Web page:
Q. How did the Worshipful Master dispose of you?

A. He ordered me to be returned to the Senior Warden in the west, who taught me to approach the east by three upright regular steps, my feet forming the angle of a perfect square, my body erect at the altar, before the Worshipful Master in the east.

Q. What did the Worshipful Master do with you?

A. He made me a Master Mason in due form.

Q. What was that due form?

A. Kneeling on both my naked knees, both hands resting on the Holy Bible, square, and compasses; in which due form I took the solemn oath of a Master Mason, which is as follows:

(Here give the obligation; but it is never required–being only a matter of form.)

p. 136

Q. After the obligation, what were you asked?

A. What I most desired.

Q. Your answer?

A. Further light in Masonry.

Q. Did you receive it?

A. I did, by order of the Worshipful Master and the assistance of the brethren.

Q. On being brought to light, what did you discover more than you had heretofore discovered?

A. Both points of the compasses elevated above the square, which was to teach me never to lose sight of those truly Masonic virtues, which are friendship, morality, and brotherly love.

Q. What did you then discover?

A. The Worshipful Master approaching me from the east, under the duegard of a Master Mason, who, in token of further continuance of his brotherly love and favor, presented me with his right hand, and with it the pass and token of the pass of a Master Mason, and ordered me to arise and salute the Junior and Senior Wardens as such.

Q. After saluting the Wardens, what did you first discover?

A. The Worshipful Master, who ordered me to the Senior Warden in the west, who taught me how to wear my apron as a Master Mason.

Q. How should a Master Mason wear his apron?

A. With the flap and corners turned down, which is to distinguish him as a Master Mason, or an overseer of the work.

Q. After being taught to wear your apron as a Master Mason, how were you then disposed of?

A. I was conducted to the Worshipful Master in the east, who presented me with the working-tools of a Master Mason, which are all the implements of Masonry indiscriminately, but more especially the trowel.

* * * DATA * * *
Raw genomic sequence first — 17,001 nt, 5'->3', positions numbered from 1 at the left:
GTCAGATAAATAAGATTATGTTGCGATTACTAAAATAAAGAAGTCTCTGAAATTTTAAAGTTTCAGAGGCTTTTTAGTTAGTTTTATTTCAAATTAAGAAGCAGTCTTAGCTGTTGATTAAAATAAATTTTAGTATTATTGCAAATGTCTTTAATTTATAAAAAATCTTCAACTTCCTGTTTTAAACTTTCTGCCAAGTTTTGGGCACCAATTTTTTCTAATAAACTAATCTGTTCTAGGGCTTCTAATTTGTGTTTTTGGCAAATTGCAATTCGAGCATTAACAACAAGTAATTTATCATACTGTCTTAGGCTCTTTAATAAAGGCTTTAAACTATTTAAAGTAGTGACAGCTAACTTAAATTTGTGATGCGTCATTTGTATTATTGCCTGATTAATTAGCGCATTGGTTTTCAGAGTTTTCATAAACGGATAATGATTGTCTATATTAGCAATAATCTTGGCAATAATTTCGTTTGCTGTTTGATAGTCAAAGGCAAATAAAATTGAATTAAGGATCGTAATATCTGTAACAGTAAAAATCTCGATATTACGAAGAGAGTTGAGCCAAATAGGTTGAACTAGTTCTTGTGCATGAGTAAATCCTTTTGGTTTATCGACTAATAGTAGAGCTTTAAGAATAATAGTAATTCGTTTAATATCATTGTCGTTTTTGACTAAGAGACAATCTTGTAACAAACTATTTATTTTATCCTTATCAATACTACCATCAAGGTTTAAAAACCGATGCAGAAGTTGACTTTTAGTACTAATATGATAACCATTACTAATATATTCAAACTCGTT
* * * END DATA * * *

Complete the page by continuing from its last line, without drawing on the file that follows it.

Q. What is the use of these tools?

A. The trowel is an instrument made use of by operative Masons to spread the cement, which unites a building into one common mass; but we, as free and accepted Masons, are taught to make use of it for the more noble and glorious purpose of spreading the cement of brotherly love and affection, &c., &c. (See Monitor for the balance of this answer, or page 99 of this work.)

Q. How were you then disposed of?

A. I was ordered to be returned to the place from whence I came, and reinvested of what I had been divested of, and wait the Worshipful Master’s will and pleasure.

p. 137

SECOND SECTION.

Q. What does a Master’s Lodge represent?

A. The unfinished Sanctum Sanctorum, or Holy of Holies, of King Solomon’s Temple.

Q. Did you ever return to the Lodge?

A. I did.

Q. On your return to the Lodge, where were you placed?

A. In the centre, where I was caused to kneel, and implore the blessings of Deity.

Q. After imploring the blessings of Deity, what followed?

A. I arose, and on my passage around the Lodge was accosted by three Fellow Crafts, who thrice demanded of me the secrets of a Master Mason; and, on being refused, the first gave me a blow with the twenty-four-inch gauge, across my throat; the second with a square, across my breast; the third with a setting-maul, on my forehead, which felled me on the spot.

Q. What did you then represent?

A. Our Grand Master, Hiram Abiff, who was slain just before the completion of King Solomon’s Temple.

Q. Was his death premeditated?

A. It was, by fifteen Fellow Crafts, who, seeing the Temple about to be completed, and being desirous of obtaining the secrets of a Master Mason, whereby they might travel in foreign countries, work, and receive Master’s wages, entered into a horrid conspiracy to extort them from our Grand Master, Hiram Abiff, or take his life; but, reflecting with horror on the atrocity of the crime, twelve of them recanted; the other three persisted in their murderous designs.

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